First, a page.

The furor over VeriSign Inc.s redirect service for mistyped or unregistered Web domains isnt about to die down as the body overseeing Web addressing begins taking public comments on the issue and a third lawsuit attacks the service.
A committee of the Internet Corporation for Assigned Names and Numbers (ICANN) this week began taking public comments about the effect of VeriSigns SiteFinder service on the Internet in preparation for a public meeting in Washington, D.C., on Tuesday. The Security and Stability Advisory Committee, which last week issued an advisory blaming the service for weakening the Internets stability, plans to issue another report to guide ICANN about SiteFinder after examining issues that will be raised at the meeting, ICANN announced.
Also last week, a California litigator filed a class-action lawsuit on behalf of both consumers and e-commerce businesses against VeriSign over SiteFinder. Along with being the first class action, the lawsuit also is different from two other suits filed against VeriSign because it also alleges that VeriSign is violating privacy laws, including the federal Electronics Communications Privacy Act, said attorney Ira P. Rothken of the Rothken Law Firm, in San Rafael, Calif. .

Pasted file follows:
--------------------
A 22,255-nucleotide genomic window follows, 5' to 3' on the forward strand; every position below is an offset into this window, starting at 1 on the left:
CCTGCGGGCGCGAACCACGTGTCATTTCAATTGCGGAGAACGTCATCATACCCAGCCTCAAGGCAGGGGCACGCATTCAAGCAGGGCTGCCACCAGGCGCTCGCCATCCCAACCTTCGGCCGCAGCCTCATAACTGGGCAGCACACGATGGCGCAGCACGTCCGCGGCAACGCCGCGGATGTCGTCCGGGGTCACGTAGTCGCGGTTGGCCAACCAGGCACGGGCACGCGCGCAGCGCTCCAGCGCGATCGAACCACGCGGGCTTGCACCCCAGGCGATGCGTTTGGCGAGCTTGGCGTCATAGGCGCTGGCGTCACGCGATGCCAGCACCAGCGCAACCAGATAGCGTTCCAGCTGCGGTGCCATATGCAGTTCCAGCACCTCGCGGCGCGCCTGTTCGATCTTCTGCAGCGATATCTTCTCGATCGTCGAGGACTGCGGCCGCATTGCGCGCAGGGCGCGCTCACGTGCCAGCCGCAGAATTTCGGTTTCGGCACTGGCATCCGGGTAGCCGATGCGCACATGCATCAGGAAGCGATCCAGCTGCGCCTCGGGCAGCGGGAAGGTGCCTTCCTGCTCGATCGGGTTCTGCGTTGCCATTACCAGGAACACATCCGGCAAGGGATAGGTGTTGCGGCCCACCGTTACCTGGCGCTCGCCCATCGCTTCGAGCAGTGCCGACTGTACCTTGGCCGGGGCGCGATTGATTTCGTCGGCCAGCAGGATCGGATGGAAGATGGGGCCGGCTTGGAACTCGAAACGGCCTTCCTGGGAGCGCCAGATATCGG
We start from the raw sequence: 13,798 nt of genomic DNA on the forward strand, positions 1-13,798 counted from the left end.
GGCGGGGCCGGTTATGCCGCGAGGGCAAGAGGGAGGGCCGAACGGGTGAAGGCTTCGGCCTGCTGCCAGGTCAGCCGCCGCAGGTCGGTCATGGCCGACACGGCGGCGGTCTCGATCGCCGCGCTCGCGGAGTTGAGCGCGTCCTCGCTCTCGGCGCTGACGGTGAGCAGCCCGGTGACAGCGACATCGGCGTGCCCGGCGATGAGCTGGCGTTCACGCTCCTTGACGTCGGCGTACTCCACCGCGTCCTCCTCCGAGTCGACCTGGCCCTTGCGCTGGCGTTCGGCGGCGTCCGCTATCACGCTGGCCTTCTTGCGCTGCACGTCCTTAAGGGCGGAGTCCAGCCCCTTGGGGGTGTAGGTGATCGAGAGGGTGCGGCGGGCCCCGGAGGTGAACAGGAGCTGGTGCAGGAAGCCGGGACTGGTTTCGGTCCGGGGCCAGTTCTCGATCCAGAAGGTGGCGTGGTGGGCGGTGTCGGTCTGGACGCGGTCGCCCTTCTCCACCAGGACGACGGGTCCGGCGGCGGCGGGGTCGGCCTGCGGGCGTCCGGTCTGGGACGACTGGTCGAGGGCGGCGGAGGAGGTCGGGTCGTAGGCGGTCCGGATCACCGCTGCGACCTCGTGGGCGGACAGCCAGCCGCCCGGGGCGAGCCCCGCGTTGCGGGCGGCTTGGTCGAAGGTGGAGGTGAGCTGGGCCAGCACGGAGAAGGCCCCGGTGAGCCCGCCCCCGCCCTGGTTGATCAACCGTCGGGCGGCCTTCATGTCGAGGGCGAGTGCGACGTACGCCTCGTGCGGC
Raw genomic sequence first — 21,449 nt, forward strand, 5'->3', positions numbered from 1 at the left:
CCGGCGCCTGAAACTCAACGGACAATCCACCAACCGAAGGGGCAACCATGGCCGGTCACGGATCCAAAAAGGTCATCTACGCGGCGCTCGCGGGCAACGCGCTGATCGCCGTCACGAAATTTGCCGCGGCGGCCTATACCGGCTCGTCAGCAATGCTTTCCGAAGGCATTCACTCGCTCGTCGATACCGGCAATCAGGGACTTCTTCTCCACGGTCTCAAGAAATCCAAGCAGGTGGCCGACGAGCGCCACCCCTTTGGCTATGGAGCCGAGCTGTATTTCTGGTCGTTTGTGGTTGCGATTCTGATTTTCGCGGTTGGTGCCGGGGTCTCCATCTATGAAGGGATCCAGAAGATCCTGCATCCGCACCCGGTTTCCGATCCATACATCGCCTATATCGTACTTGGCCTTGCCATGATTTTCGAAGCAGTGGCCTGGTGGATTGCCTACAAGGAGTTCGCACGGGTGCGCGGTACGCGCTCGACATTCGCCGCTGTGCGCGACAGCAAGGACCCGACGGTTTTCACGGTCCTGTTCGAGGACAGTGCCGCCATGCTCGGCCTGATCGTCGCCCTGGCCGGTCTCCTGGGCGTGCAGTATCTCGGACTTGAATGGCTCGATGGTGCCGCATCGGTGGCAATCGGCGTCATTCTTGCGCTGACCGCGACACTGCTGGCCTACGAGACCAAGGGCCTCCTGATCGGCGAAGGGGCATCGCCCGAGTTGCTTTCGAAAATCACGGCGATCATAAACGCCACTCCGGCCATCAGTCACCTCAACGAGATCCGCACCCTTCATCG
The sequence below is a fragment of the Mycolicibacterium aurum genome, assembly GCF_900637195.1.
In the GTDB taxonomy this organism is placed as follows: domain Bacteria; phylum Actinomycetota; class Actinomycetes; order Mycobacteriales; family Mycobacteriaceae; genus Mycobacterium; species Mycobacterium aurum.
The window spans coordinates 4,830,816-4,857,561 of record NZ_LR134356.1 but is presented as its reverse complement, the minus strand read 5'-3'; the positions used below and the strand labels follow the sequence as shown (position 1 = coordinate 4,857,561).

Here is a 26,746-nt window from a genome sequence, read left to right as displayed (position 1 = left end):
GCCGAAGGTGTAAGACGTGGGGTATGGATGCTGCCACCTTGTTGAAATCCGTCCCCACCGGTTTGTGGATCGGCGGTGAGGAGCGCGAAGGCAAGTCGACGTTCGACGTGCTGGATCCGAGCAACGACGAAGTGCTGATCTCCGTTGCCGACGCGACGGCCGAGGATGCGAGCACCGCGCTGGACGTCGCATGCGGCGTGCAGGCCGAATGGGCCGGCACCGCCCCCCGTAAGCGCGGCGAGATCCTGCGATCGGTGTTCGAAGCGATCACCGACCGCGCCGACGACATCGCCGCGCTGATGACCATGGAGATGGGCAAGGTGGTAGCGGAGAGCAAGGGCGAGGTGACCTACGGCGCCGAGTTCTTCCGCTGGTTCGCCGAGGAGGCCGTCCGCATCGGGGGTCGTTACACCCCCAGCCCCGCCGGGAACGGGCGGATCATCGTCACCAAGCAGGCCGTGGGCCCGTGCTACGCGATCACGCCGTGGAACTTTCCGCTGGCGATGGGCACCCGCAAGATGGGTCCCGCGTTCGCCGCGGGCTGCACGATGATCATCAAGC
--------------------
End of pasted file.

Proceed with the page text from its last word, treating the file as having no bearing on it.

The suit, filed in the U.S. District Court for the Northern District of California in San Jose, alleges that VeriSign is capturing and logging URL strings when users are redirected to SiteFinder. Rothken said that those URLs could contain sensitive information such as login and password information.
Beyond privacy, the suit alleges that VeriSign is abusing its monopoly power as the sole registry of .com and the .net domains.
“Theyre using their monopoly, and theres no way to opt out,” Rothken said.
VeriSign officials on Thursday did not return a request for comment on the lawsuit or ICANNs call for comment.
The Mountain View, Calif., company has held firm in keeping the SiteFinder service active despite calls from ICAAN and others to voluntarily suspend it. Officials have said the company plans to create its own committee of outside experts to recommend any technical changes to the service. The ICANN meeting will be held from 10 a.m. to 4 p.m. EST at the Center for Strategic and International Studies in Washington. The public can register here.
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